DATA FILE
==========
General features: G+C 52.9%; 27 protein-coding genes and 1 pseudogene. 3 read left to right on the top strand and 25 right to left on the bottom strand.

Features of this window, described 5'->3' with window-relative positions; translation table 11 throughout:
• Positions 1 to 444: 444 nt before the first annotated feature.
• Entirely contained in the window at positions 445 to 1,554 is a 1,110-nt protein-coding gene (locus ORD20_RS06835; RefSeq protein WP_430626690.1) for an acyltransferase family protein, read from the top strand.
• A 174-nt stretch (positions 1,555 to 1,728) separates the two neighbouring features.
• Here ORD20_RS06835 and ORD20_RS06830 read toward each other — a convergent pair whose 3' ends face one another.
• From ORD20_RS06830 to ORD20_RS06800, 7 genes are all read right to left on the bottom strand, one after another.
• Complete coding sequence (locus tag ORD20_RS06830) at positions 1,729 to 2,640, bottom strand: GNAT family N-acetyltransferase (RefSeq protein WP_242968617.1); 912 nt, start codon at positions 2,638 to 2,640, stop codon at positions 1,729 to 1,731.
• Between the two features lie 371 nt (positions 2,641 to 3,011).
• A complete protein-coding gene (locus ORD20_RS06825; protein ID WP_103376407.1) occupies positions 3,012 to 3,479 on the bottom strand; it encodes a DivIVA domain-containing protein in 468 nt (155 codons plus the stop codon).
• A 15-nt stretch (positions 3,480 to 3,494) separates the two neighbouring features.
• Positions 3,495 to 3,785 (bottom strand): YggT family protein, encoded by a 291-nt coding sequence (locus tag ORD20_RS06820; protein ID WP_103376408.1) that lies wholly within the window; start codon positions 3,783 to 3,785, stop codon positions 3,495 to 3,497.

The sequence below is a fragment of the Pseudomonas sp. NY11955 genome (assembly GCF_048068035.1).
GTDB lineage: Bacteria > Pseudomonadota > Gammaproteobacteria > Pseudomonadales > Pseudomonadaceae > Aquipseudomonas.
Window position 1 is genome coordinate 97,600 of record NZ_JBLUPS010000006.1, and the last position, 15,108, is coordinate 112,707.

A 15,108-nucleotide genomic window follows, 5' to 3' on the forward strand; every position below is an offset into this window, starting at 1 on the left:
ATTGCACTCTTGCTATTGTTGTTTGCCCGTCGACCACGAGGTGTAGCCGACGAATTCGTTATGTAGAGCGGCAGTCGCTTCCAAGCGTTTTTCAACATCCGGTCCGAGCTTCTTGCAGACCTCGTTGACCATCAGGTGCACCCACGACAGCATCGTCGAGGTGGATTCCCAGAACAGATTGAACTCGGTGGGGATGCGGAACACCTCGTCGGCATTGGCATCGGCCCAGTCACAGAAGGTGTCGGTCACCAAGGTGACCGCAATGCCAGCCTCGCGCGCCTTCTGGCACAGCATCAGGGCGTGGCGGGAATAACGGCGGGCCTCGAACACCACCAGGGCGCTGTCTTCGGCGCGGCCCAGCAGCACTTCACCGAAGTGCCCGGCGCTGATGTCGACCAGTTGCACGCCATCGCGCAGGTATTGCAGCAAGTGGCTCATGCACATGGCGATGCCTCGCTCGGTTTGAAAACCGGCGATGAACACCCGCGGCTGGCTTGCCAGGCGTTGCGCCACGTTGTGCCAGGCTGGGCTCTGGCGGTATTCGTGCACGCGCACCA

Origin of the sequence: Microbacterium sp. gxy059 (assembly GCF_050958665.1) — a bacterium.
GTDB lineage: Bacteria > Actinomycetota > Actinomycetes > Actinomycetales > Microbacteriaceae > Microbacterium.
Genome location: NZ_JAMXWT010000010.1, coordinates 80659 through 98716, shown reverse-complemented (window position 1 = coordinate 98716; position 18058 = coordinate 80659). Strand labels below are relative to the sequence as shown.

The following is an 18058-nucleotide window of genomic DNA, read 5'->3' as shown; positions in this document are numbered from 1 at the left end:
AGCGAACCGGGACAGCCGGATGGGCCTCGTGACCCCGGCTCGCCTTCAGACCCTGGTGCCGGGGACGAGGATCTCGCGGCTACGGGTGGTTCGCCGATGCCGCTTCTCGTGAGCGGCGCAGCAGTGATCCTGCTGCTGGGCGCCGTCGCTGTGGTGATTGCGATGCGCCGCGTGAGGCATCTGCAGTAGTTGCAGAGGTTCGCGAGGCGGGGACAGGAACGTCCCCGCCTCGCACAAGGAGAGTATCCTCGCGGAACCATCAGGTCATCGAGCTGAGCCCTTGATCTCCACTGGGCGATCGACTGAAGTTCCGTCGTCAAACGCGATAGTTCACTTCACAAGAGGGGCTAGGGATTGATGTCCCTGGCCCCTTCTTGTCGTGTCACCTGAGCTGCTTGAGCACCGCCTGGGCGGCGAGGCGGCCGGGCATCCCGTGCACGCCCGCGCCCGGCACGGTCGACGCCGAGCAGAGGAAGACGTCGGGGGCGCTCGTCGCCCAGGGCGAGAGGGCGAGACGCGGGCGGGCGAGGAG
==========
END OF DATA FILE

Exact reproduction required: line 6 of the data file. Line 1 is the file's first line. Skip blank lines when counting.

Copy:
• Here ORD20_RS06835 and ORD20_RS06830 read toward each other — a convergent pair whose 3' ends face one another.